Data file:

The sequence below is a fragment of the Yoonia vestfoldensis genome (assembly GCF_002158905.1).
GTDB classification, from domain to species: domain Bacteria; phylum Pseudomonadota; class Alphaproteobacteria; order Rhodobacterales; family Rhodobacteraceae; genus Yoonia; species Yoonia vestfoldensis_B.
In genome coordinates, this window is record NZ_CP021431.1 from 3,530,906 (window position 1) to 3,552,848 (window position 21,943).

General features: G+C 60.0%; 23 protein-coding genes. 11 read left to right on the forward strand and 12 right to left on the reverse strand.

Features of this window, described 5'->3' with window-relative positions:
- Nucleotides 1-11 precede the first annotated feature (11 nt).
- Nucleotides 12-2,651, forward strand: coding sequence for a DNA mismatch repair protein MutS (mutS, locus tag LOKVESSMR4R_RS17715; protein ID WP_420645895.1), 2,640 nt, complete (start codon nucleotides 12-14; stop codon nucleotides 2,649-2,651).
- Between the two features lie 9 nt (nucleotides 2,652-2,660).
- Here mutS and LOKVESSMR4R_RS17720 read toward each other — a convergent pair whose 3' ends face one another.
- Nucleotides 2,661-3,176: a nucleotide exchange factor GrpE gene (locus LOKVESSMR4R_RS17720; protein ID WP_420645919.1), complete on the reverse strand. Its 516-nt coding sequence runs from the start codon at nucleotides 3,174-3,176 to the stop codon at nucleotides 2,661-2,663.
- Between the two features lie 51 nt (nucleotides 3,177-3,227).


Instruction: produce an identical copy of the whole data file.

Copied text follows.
The sequence below is a fragment of the Yoonia vestfoldensis genome (assembly GCF_002158905.1).
GTDB classification, from domain to species: domain Bacteria; phylum Pseudomonadota; class Alphaproteobacteria; order Rhodobacterales; family Rhodobacteraceae; genus Yoonia; species Yoonia vestfoldensis_B.
In genome coordinates, this window is record NZ_CP021431.1 from 3,530,906 (window position 1) to 3,552,848 (window position 21,943).

General features: G+C 60.0%; 23 protein-coding genes. 11 read left to right on the forward strand and 12 right to left on the reverse strand.

Features of this window, described 5'->3' with window-relative positions:
- Nucleotides 1-11 precede the first annotated feature (11 nt).
- Nucleotides 12-2,651, forward strand: coding sequence for a DNA mismatch repair protein MutS (mutS, locus tag LOKVESSMR4R_RS17715; protein ID WP_420645895.1), 2,640 nt, complete (start codon nucleotides 12-14; stop codon nucleotides 2,649-2,651).
- Between the two features lie 9 nt (nucleotides 2,652-2,660).
- Here mutS and LOKVESSMR4R_RS17720 read toward each other — a convergent pair whose 3' ends face one another.
- Nucleotides 2,661-3,176: a nucleotide exchange factor GrpE gene (locus LOKVESSMR4R_RS17720; protein ID WP_420645919.1), complete on the reverse strand. Its 516-nt coding sequence runs from the start codon at nucleotides 3,174-3,176 to the stop codon at nucleotides 2,661-2,663.
- Between the two features lie 51 nt (nucleotides 3,177-3,227).